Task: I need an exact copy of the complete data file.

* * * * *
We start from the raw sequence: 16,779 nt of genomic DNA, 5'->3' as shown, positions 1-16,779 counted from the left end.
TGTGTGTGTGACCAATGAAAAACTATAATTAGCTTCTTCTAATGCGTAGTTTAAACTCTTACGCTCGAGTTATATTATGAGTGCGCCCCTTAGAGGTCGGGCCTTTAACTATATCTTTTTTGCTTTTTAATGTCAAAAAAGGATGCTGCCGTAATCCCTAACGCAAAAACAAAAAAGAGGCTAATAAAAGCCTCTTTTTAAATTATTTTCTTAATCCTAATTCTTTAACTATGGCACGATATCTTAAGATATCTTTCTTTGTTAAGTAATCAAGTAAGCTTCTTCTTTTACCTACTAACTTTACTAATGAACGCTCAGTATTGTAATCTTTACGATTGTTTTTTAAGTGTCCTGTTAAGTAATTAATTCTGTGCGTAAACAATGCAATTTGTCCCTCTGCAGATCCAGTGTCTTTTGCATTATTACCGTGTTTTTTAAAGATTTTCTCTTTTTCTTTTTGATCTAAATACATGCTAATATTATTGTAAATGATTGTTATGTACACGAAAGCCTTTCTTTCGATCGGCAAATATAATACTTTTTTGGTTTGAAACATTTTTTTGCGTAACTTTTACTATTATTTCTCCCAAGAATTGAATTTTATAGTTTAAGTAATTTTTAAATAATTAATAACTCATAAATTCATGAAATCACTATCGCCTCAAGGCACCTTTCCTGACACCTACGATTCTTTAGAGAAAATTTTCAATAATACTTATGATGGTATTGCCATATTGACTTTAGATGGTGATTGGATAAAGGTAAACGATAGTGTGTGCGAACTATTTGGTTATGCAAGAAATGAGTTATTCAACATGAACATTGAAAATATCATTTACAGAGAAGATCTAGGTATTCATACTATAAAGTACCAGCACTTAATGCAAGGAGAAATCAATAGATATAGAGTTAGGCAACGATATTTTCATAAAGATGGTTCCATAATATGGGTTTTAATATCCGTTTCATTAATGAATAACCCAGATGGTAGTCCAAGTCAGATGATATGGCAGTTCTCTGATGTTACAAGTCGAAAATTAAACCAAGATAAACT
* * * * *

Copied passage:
We start from the raw sequence: 16,779 nt of genomic DNA, 5'->3' as shown, positions 1-16,779 counted from the left end.
TGTGTGTGTGACCAATGAAAAACTATAATTAGCTTCTTCTAATGCGTAGTTTAAACTCTTACGCTCGAGTTATATTATGAGTGCGCCCCTTAGAGGTCGGGCCTTTAACTATATCTTTTTTGCTTTTTAATGTCAAAAAAGGATGCTGCCGTAATCCCTAACGCAAAAACAAAAAAGAGGCTAATAAAAGCCTCTTTTTAAATTATTTTCTTAATCCTAATTCTTTAACTATGGCACGATATCTTAAGATATCTTTCTTTGTTAAGTAATCAAGTAAGCTTCTTCTTTTACCTACTAACTTTACTAATGAACGCTCAGTATTGTAATCTTTACGATTGTTTTTTAAGTGTCCTGTTAAGTAATTAATTCTGTGCGTAAACAATGCAATTTGTCCCTCTGCAGATCCAGTGTCTTTTGCATTATTACCGTGTTTTTTAAAGATTTTCTCTTTTTCTTTTTGATCTAAATACATGCTAATATTATTGTAAATGATTGTTATGTACACGAAAGCCTTTCTTTCGATCGGCAAATATAATACTTTTTTGGTTTGAAACATTTTTTTGCGTAACTTTTACTATTATTTCTCCCAAGAATTGAATTTTATAGTTTAAGTAATTTTTAAATAATTAATAACTCATAAATTCATGAAATCACTATCGCCTCAAGGCACCTTTCCTGACACCTACGATTCTTTAGAGAAAATTTTCAATAATACTTATGATGGTATTGCCATATTGACTTTAGATGGTGATTGGATAAAGGTAAACGATAGTGTGTGCGAACTATTTGGTTATGCAAGAAATGAGTTATTCAACATGAACATTGAAAATATCATTTACAGAGAAGATCTAGGTATTCATACTATAAAGTACCAGCACTTAATGCAAGGAGAAATCAATAGATATAGAGTTAGGCAACGATATTTTCATAAAGATGGTTCCATAATATGGGTTTTAATATCCGTTTCATTAATGAATAACCCAGATGGTAGTCCAAGTCAGATGATATGGCAGTTCTCTGATGTTACAAGTCGAAAATTAAACCAAGATAAACT